Many palms are tender, and the part of the country you are gardening in will determine whether you can permanently plant them outdoors or not. If you’re in a warmer part of the country one of the tougher palms to try is Chamaerops humilis.
This single species genus originates from the western Mediterranean, where it grows in dry scrub and on rocky, sandy slopes. To grow Chamaerops successfully outdoors in the UK you need to replicate these sunny, well-drained conditions as closely as possible.
This palm will also tolerate poor soil and part shade but of course dislikes wet or heavy soils, particularly during the cold winter months. Chamaerops is frost tender which means it is at risk if the temperature drops below freezing, but if the soil is well drained this will help enormously. At RHS Garden Hyde Hall Chamaerops has survived temperatures of -8°C.
In colder or wetter parts of the country this palm can be grown successfully in a conservatory or greenhouse that is kept frost free in a large pot. In this situation it should be fed once a month with a balanced fertiliser and watered during the growing season, but only watered sparingly during the winter months.
A bushy palm, Chamaerops has broad leaves 2-3ft long that have 12-15 linear segments or leaflets, borne in dense tufts or rosettes. As it matures it produces suckers from the base which enlarges the plant and gives it greater structure. The leaves are green with white wool on the undersides giving a greyish appearance to the leaf and they have sharp teeth along the leaf axils. Chamaerops is relatively slow growing and over time it will reach 10ft high and 5ft across.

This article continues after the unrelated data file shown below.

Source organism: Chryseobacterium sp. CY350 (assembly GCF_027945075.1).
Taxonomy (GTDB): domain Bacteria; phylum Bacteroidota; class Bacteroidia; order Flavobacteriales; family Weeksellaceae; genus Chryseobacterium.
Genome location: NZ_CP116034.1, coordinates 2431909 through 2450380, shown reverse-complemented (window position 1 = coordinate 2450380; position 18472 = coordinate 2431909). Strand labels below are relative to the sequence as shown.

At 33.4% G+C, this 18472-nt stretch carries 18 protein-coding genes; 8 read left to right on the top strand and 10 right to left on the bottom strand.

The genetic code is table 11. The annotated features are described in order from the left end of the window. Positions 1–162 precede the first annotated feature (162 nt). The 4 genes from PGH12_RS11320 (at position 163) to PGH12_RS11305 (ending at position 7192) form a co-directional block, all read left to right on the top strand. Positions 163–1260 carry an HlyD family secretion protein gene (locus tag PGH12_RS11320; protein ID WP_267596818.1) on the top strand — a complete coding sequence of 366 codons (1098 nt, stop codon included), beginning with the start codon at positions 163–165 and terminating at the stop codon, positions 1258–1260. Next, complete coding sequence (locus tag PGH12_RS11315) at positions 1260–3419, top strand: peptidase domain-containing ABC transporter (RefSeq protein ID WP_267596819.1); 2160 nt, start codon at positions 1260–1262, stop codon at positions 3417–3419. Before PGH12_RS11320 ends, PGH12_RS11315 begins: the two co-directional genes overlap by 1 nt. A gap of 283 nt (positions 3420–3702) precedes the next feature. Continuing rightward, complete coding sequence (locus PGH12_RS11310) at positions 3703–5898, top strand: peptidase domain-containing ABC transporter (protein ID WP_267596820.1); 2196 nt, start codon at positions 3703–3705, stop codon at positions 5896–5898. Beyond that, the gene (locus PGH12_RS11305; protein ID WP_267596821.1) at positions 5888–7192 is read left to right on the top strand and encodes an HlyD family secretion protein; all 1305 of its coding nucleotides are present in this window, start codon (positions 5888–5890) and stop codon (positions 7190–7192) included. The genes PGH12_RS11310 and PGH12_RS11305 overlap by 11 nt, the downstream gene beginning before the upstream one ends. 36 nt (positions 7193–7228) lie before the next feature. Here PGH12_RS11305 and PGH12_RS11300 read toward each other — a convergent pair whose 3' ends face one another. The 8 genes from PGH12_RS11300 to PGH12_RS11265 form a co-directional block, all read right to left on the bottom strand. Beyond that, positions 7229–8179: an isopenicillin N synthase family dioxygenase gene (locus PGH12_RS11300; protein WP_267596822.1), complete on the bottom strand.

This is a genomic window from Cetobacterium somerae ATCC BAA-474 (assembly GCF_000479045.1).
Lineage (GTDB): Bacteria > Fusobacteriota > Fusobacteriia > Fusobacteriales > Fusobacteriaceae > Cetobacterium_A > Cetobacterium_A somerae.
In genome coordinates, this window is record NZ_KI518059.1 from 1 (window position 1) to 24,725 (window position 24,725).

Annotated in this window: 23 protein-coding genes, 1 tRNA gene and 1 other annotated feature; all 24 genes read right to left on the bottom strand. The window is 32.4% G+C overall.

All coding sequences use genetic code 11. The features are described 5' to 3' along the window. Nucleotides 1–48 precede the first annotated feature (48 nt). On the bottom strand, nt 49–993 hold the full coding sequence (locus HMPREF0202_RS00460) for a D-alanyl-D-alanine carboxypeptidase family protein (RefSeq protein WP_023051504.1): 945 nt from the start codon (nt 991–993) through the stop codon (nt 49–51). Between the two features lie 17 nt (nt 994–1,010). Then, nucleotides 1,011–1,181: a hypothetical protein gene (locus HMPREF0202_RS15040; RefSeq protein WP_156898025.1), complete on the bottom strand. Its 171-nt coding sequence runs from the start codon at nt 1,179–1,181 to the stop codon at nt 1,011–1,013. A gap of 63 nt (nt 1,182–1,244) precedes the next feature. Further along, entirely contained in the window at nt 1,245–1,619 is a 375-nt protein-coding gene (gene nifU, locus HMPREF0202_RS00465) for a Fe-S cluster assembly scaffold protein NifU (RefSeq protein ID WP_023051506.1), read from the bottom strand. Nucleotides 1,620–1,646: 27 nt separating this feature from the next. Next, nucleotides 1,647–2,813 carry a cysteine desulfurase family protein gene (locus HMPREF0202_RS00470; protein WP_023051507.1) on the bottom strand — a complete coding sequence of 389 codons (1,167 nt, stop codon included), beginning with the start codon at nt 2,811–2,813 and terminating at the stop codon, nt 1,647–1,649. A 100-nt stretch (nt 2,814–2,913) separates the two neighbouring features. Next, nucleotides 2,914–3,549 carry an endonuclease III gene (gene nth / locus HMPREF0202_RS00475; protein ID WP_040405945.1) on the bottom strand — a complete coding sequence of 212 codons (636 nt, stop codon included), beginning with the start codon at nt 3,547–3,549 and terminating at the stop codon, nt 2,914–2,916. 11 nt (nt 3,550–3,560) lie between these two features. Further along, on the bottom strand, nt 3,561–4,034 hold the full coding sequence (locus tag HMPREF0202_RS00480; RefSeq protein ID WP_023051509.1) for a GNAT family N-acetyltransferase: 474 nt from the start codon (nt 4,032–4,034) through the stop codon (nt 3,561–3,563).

Chamaerops makes a fantastic specimen and is one of the few plants that can be planted on its own as a structural element to give an evergreen backbone to a garden.
Chamaerops will work in a smaller garden for its specimen qualities and it also works well in larger gardens such as the Dry Garden at RHS Garden Hyde Hall where several are used through the scheme as an evergreen linking element. Although many of the plants on the Dry Garden are herbaceous, a backbone of the planting is structural evergreens such as phormiums, yuccas, Abies and Cupressus which look at their best during the winter months when the summer perennials have faded.
Indeed, Chamaerops looks great during the winter with a layer of snow or frost over the foliage and contributes to the Dry Garden by always having textural interest and structure throughout the year. Towards the end of the year perennials such as Zauschneria californica ‘Ed Carman’ or grasses such as Panicum virgatum ‘Shenandoah’ or Orizyopsis miliacea work well planted around Chamaerops.